A Heartbreaker

There was a lot to like about the Browns’ performance against the Jets today.

For the third game in a row, the Browns went toe-to-toe with one of the NFL’s elite teams and showed they belonged.  It was an excellent game between two evenly matched teams.  The defense played tough during the second half.  Colt McCoy capably directed the Browns’ two-minute offense and engineered a tying score with less than a minute to go.  He may well be the Browns’ quarterback of the present and the future.

And, yet, with the Browns within a whisker of an overtime win, a strip and fumble, and then a final defensive breakdown, meant the difference between a 4-5 record and a chance at the playoffs and a 3-6 record and a very difficult uphill climb.  The fact that the Browns are probably the best 3-6 team in the NFL means bupkis.

In the NFL, there are no moral victories.  A loss is a loss, and the Browns’ loss today was a tough one, indeed.

Two Halves Make A Happy Whole

Yesterday, Ohio State had its biggest-ever comeback by a Jim Tressel-coached team.  The Buckeyes overcame a 14-3 halftime deficit to crush Penn State with 35 unanswered second-half points and win, 38-14.

The two halves of yesterday’s game could not have been more different.  Penn State dominated the first half.  The Nittany Lions’ defense came up with big stops against a very lackluster Ohio State offense, and Penn State’s walk-on quarterback, Matt McGloin, sliced up the Buckeyes with pinpoint throws and two touchdown tosses.  (He also enraged Buckeye fans like me with his cocky strutting.)  If not for a big fourth-down stop by Jermale Hines and the Ohio State defense, the Buckeyes could easily have gone into halftime down 21-3.

The Buckeyes came out with more fire in the second half, and it showed.  After stopping the Penn State offense on their first series, the Buckeyes marched 96 yards for a score to close the margin to 14-10.  Boom Herron, who totaled 190 yards on the ground for the game, set the tone for a great second half in which he, Terrelle Pryor, Brandon Saine, Zach Boren,and the Ohio State offensive gutted the Penn State defense on the ground.  Then, McGloin went from looking like an apparent Heisman candidate to looking like a walk-on.  He threw an interception that Devon Torrence returned for a touchdown — the first of two pick sixes for the defense in the second half — and the game was off to the races.  McGloin completed only two passes in the second half and ended the game on the bench.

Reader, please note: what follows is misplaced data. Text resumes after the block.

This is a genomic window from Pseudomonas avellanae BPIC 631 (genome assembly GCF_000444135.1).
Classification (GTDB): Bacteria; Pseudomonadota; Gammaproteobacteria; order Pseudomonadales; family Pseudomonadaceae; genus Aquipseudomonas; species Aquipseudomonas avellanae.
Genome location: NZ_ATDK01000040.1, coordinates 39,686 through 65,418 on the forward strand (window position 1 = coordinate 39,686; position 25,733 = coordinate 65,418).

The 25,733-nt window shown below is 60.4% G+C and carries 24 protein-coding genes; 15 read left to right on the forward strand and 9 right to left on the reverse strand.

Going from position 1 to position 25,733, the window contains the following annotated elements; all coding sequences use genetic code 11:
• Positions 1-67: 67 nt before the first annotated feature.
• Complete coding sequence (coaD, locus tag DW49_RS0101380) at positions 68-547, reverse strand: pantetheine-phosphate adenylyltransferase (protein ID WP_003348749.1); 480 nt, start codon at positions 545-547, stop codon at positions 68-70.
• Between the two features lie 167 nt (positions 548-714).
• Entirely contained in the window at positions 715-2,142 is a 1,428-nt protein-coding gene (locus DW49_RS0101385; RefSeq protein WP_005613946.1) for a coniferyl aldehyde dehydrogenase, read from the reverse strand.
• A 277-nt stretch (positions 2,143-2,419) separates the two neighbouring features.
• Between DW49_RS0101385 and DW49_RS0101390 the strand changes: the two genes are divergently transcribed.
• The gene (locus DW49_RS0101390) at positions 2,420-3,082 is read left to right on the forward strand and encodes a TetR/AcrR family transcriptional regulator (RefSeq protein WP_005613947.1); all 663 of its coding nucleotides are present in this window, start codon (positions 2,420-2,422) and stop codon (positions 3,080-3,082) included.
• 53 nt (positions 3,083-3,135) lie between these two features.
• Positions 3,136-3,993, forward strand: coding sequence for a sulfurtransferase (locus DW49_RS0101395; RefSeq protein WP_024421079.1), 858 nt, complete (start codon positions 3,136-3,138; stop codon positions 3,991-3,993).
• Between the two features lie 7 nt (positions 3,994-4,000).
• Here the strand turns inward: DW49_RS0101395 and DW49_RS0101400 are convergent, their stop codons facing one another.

I wrote yesterday about trying to figure out whether this Ohio State team could be great.  Yesterday’s game teaches us, at least, that the team has some character and determination, sufficient to overcome poor play and then blow out a determined opponent that is a traditional power.  The ground game exhibition the Buckeyes put on during the second half also bodes well for the two remaining games, which could easily be played in bad weather.  Let’s hope, however, that yesterday’s game is the last time Ohio State plays a bad half of football.  Against Iowa and Michigan, and in any bowl game, two solid halves of football will be needed.

That Infuriating Washington, D.C. Feeling Of Entitlement

One issue to be addressed in the upcoming “lame duck” Congress is whether the Bush-era tax cuts should be extended.  Republicans say that the current tax rates should be extended because it makes no sense to raise taxes during a recession.  The position of many, but not all, Democrats is that some of the tax cuts should be extended, but the tax cuts on Americans who earn the most income should expire — thereby increasing their taxes.

So much of the political discussion in Washington, D.C. is vacuous jousting about language!  In this case, is the extension of tax rates that are about to expire a “tax cut,” or is allowing those rates to expire a “tax increase”?  (I think most Americans would conclude, reasonably, that if tax rates should go from 35% on December 31, 2010 to 39% on January 1, 2011, a “tax increase” has occurred.)  Even more exasperating are the arguments by President Obama and House Speaker Nancy Pelosi, among others, that if an across-the-board extension occurs, the federal government would have to “borrow” money to “pay” for “tax cuts” for those Americans who earn the most.

It is worth deconstructing such statements, because they reveal a lot about the attitude of many leading Democrats.  In effect, they believe that the federal government is entitled to the money earned by every taxpayer.  If the government decides to let us keep some of it we should be grateful, because the government has to “pay” for that generosity.  In my view, this infuriating sense of entitlement is one reason that voters voted against so many Democratic candidates earlier this month.  If the government believes that it has a right to every penny we earn, it will never learn to live within its means — and that is what voters want.  If our government cannot get by on tax receipts that already exceed $2 trillion, the problem is spending, not taxes.